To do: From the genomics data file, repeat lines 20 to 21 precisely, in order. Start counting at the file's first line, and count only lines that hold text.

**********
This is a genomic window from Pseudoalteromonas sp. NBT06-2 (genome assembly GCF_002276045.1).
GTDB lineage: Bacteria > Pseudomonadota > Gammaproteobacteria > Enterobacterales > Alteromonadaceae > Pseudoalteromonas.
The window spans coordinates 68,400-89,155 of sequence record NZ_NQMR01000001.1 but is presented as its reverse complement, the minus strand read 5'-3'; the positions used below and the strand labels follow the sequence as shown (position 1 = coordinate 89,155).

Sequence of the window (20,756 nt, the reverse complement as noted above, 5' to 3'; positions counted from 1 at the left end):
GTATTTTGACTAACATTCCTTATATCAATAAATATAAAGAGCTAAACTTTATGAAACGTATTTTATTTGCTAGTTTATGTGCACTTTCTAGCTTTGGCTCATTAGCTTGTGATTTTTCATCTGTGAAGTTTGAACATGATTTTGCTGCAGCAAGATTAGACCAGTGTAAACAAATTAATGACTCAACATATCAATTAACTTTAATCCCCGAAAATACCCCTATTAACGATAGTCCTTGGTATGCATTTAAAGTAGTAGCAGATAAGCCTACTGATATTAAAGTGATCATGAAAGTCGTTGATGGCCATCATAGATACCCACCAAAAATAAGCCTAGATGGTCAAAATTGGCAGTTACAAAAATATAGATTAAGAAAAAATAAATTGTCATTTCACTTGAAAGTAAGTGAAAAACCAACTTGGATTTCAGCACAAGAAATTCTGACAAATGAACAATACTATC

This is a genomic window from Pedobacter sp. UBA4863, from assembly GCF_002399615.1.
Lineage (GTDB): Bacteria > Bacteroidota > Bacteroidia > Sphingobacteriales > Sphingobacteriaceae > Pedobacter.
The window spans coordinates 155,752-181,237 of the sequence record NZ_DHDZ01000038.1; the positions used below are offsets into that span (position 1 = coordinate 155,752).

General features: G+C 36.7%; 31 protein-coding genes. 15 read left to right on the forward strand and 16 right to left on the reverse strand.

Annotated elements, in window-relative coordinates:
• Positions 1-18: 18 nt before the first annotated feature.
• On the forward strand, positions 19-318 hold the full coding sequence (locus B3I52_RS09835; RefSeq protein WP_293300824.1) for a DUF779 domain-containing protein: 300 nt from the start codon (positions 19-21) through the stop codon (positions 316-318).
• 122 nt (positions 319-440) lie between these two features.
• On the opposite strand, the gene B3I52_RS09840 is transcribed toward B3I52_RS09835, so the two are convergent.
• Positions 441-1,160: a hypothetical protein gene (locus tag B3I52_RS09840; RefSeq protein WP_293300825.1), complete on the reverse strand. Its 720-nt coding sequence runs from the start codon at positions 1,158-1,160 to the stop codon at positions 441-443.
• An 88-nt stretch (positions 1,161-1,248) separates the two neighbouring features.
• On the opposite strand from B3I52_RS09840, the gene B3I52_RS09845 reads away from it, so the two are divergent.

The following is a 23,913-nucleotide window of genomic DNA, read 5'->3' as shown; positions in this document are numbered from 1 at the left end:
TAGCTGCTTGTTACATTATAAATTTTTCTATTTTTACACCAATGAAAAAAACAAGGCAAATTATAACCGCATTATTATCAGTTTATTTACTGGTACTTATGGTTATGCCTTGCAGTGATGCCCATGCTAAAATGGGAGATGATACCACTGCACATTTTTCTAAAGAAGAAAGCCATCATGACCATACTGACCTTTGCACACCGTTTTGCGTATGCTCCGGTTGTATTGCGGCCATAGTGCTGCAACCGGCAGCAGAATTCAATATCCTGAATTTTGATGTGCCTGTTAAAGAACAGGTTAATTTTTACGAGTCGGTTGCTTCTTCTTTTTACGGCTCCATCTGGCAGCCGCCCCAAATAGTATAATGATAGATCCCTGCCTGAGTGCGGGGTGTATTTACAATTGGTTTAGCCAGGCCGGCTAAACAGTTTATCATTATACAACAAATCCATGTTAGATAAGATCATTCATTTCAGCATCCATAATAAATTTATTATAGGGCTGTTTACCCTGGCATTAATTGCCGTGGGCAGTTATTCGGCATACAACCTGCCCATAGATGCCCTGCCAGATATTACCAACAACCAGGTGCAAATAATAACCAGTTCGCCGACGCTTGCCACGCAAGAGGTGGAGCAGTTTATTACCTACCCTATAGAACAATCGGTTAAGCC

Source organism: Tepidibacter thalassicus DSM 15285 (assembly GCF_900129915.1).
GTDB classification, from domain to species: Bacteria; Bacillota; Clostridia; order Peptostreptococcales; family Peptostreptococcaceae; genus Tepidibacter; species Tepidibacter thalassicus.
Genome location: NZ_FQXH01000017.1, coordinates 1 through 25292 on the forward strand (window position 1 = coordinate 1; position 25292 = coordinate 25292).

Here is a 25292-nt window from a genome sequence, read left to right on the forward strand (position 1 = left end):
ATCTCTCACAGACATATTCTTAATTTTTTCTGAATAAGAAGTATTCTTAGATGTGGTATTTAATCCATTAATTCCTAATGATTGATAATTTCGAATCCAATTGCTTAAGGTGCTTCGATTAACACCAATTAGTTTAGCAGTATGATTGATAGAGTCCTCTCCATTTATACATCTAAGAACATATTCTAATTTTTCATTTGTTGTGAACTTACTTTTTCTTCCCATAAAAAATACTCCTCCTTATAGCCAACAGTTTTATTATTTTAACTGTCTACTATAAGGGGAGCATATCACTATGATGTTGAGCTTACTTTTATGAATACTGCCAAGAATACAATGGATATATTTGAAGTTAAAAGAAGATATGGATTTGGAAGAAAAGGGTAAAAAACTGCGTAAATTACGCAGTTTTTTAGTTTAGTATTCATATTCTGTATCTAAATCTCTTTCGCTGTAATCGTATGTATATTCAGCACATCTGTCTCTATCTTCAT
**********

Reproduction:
Source organism: Tepidibacter thalassicus DSM 15285 (assembly GCF_900129915.1).
GTDB classification, from domain to species: Bacteria; Bacillota; Clostridia; order Peptostreptococcales; family Peptostreptococcaceae; genus Tepidibacter; species Tepidibacter thalassicus.